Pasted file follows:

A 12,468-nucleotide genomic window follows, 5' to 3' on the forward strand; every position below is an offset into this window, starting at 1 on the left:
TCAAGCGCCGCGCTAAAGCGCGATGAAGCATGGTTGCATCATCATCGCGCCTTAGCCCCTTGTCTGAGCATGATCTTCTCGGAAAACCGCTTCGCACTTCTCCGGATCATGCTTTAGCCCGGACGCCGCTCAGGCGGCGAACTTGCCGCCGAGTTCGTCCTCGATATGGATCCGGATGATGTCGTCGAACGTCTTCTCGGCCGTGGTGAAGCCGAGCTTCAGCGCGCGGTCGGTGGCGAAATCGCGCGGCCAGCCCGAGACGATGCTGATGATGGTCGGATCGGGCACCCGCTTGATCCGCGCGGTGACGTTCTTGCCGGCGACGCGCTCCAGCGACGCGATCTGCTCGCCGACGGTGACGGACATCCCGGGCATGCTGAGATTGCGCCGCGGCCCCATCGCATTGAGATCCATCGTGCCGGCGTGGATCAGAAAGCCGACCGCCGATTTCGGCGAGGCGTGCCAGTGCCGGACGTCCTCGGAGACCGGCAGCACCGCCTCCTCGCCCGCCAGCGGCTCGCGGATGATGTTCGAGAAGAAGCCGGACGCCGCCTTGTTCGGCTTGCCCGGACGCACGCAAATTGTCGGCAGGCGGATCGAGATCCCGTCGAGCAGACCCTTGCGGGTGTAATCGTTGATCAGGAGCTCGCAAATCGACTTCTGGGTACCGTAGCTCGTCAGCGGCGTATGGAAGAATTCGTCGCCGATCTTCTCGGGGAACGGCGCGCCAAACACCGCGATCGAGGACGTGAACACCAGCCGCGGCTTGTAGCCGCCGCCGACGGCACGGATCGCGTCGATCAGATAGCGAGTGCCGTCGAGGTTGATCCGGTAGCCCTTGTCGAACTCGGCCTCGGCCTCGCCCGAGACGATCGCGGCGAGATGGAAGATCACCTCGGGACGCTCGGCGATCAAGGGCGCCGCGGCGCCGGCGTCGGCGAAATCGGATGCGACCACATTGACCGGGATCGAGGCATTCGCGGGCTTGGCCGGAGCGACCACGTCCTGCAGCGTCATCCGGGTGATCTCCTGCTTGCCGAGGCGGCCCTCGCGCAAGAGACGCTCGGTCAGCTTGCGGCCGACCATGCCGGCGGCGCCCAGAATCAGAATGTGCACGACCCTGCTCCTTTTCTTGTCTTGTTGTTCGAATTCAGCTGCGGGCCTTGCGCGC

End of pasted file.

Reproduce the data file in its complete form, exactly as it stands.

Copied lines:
A 12,468-nucleotide genomic window follows, 5' to 3' on the forward strand; every position below is an offset into this window, starting at 1 on the left:
TCAAGCGCCGCGCTAAAGCGCGATGAAGCATGGTTGCATCATCATCGCGCCTTAGCCCCTTGTCTGAGCATGATCTTCTCGGAAAACCGCTTCGCACTTCTCCGGATCATGCTTTAGCCCGGACGCCGCTCAGGCGGCGAACTTGCCGCCGAGTTCGTCCTCGATATGGATCCGGATGATGTCGTCGAACGTCTTCTCGGCCGTGGTGAAGCCGAGCTTCAGCGCGCGGTCGGTGGCGAAATCGCGCGGCCAGCCCGAGACGATGCTGATGATGGTCGGATCGGGCACCCGCTTGATCCGCGCGGTGACGTTCTTGCCGGCGACGCGCTCCAGCGACGCGATCTGCTCGCCGACGGTGACGGACATCCCGGGCATGCTGAGATTGCGCCGCGGCCCCATCGCATTGAGATCCATCGTGCCGGCGTGGATCAGAAAGCCGACCGCCGATTTCGGCGAGGCGTGCCAGTGCCGGACGTCCTCGGAGACCGGCAGCACCGCCTCCTCGCCCGCCAGCGGCTCGCGGATGATGTTCGAGAAGAAGCCGGACGCCGCCTTGTTCGGCTTGCCCGGACGCACGCAAATTGTCGGCAGGCGGATCGAGATCCCGTCGAGCAGACCCTTGCGGGTGTAATCGTTGATCAGGAGCTCGCAAATCGACTTCTGGGTACCGTAGCTCGTCAGCGGCGTATGGAAGAATTCGTCGCCGATCTTCTCGGGGAACGGCGCGCCAAACACCGCGATCGAGGACGTGAACACCAGCCGCGGCTTGTAGCCGCCGCCGACGGCACGGATCGCGTCGATCAGATAGCGAGTGCCGTCGAGGTTGATCCGGTAGCCCTTGTCGAACTCGGCCTCGGCCTCGCCCGAGACGATCGCGGCGAGATGGAAGATCACCTCGGGACGCTCGGCGATCAAGGGCGCCGCGGCGCCGGCGTCGGCGAAATCGGATGCGACCACATTGACCGGGATCGAGGCATTCGCGGGCTTGGCCGGAGCGACCACGTCCTGCAGCGTCATCCGGGTGATCTCCTGCTTGCCGAGGCGGCCCTCGCGCAAGAGACGCTCGGTCAGCTTGCGGCCGACCATGCCGGCGGCGCCCAGAATCAGAATGTGCACGACCCTGCTCCTTTTCTTGTCTTGTTGTTCGAATTCAGCTGCGGGCCTTGCGCGC